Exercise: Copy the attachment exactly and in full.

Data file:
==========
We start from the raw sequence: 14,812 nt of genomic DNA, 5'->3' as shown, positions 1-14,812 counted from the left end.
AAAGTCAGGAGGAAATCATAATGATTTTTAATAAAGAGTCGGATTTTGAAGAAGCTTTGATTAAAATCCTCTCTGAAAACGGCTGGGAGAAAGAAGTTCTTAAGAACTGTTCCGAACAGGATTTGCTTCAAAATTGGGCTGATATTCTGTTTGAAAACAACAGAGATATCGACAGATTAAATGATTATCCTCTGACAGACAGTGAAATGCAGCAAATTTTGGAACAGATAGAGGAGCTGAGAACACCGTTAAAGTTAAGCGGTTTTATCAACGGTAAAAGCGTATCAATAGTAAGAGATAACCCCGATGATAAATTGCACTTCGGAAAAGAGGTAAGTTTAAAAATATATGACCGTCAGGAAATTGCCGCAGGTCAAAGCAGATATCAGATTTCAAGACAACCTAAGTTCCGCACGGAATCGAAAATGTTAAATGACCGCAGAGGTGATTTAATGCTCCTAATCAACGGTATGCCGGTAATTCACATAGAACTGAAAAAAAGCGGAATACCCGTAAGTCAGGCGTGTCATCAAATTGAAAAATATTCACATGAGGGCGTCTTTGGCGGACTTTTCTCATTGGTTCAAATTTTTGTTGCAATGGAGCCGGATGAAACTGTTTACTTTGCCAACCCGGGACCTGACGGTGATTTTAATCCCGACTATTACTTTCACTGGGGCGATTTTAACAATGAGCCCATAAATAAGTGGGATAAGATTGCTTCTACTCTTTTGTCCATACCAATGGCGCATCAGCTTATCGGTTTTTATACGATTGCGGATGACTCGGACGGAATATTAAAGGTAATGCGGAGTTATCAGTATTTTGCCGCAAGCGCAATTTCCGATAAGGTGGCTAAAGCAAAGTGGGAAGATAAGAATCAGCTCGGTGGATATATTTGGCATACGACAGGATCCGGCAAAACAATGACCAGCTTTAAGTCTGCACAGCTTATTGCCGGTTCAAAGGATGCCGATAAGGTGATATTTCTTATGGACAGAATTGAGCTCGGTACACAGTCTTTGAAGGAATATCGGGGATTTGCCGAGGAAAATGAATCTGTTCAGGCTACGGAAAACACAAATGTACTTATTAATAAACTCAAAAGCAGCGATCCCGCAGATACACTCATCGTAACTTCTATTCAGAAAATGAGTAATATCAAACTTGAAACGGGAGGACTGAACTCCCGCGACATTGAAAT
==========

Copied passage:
We start from the raw sequence: 14,812 nt of genomic DNA, 5'->3' as shown, positions 1-14,812 counted from the left end.
AAAGTCAGGAGGAAATCATAATGATTTTTAATAAAGAGTCGGATTTTGAAGAAGCTTTGATTAAAATCCTCTCTGAAAACGGCTGGGAGAAAGAAGTTCTTAAGAACTGTTCCGAACAGGATTTGCTTCAAAATTGGGCTGATATTCTGTTTGAAAACAACAGAGATATCGACAGATTAAATGATTATCCTCTGACAGACAGTGAAATGCAGCAAATTTTGGAACAGATAGAGGAGCTGAGAACACCGTTAAAGTTAAGCGGTTTTATCAACGGTAAAAGCGTATCAATAGTAAGAGATAACCCCGATGATAAATTGCACTTCGGAAAAGAGGTAAGTTTAAAAATATATGACCGTCAGGAAATTGCCGCAGGTCAAAGCAGATATCAGATTTCAAGACAACCTAAGTTCCGCACGGAATCGAAAATGTTAAATGACCGCAGAGGTGATTTAATGCTCCTAATCAACGGTATGCCGGTAATTCACATAGAACTGAAAAAAAGCGGAATACCCGTAAGTCAGGCGTGTCATCAAATTGAAAAATATTCACATGAGGGCGTCTTTGGCGGACTTTTCTCATTGGTTCAAATTTTTGTTGCAATGGAGCCGGATGAAACTGTTTACTTTGCCAACCCGGGACCTGACGGTGATTTTAATCCCGACTATTACTTTCACTGGGGCGATTTTAACAATGAGCCCATAAATAAGTGGGATAAGATTGCTTCTACTCTTTTGTCCATACCAATGGCGCATCAGCTTATCGGTTTTTATACGATTGCGGATGACTCGGACGGAATATTAAAGGTAATGCGGAGTTATCAGTATTTTGCCGCAAGCGCAATTTCCGATAAGGTGGCTAAAGCAAAGTGGGAAGATAAGAATCAGCTCGGTGGATATATTTGGCATACGACAGGATCCGGCAAAACAATGACCAGCTTTAAGTCTGCACAGCTTATTGCCGGTTCAAAGGATGCCGATAAGGTGATATTTCTTATGGACAGAATTGAGCTCGGTACACAGTCTTTGAAGGAATATCGGGGATTTGCCGAGGAAAATGAATCTGTTCAGGCTACGGAAAACACAAATGTACTTATTAATAAACTCAAAAGCAGCGATCCCGCAGATACACTCATCGTAACTTCTATTCAGAAAATGAGTAATATCAAACTTGAAACGGGAGGACTGAACTCCCGCGACATTGAAAT